We go to national parks to commune with nature, but if your communion includes more than sacramental wafers and wine, you may want to leave it at home. Park rangers are cracking down on drugs in national parks, especially Yosemite National Park, whose visitors are four times as likely to be arrested for drug possession. Party in the Park The majority of the drug busts are for marijuana, hallucinogenic mushrooms, and ecstasy, and occur in Yosemite's crowded Valley area, where the majority of the park's three million visitors camp within seven square miles. Many believe that this high concentration of visitors into a relatively small area accounts for Yosemite's abnormally high drug arrest rate. Arrests for drug possession far outstrip those for other crimes in Yosemite, whereas disorderly conduct, liquor violations are the most common in Grand Canyon and Yellowstone National Park, respectively. In fact, drug arrests in Yosemite accounted for almost a quarter of all arrests made in national parks nationwide from 2010 to 2012. Party Like a Park Star While some states may be relaxing their drug possession laws, and a few have legalized recreational marijuana possession and use, possession of any controlled substance remains illegal under federal law. As national parks, Yosemite and others fall under federal jurisdiction, and federal law trumps state law if there is a conflict. And, under federal law, a National Park System officer doesn't even need a warrant to arrest someone if the officer "has reasonable grounds to believe that the person to be arrested has committed or is committing" a federal crime. The best policy when visiting a national park is probably to leave the drugs at home (provided of, course, that you're allowed to have them there). It's far better (and safer) to get high on El Capitan than El Cannabis. If you find yourself facing criminal charges because a park ranger found some drugs in your camping bag, you'll probably want to talk to an experienced criminal defense attorney near you. Related Resources: Browse Criminal Defense Lawyers by Location (FindLaw Directory) Drug Busts Going Up in Yosemite (NBC Bay Area) Buzzkills: 3 Places You Can't Picnic With Beer (Law and Daily Life) Vandalize a National Park, Go to Jail (FindLaw Blotter)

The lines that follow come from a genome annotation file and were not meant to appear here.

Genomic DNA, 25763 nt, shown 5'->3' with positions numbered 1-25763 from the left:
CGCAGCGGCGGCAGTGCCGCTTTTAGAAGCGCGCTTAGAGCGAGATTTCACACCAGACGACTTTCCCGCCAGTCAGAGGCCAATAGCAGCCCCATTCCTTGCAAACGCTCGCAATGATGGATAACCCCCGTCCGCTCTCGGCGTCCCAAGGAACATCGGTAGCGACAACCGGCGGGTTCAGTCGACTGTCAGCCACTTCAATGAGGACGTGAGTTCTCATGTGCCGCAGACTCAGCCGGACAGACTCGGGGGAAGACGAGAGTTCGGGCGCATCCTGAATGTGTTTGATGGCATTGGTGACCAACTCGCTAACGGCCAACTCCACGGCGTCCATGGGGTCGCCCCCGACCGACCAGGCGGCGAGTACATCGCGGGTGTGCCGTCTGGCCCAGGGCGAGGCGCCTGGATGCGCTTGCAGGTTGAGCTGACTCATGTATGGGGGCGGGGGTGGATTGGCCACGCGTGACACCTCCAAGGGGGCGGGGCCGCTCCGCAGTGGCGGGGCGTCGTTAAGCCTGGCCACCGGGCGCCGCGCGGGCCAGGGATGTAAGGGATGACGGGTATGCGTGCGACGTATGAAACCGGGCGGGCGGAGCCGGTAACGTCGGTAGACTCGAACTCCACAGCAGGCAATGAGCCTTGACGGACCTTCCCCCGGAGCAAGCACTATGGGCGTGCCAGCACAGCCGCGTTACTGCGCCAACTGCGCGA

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Fleeing From Justice: What Can Happen?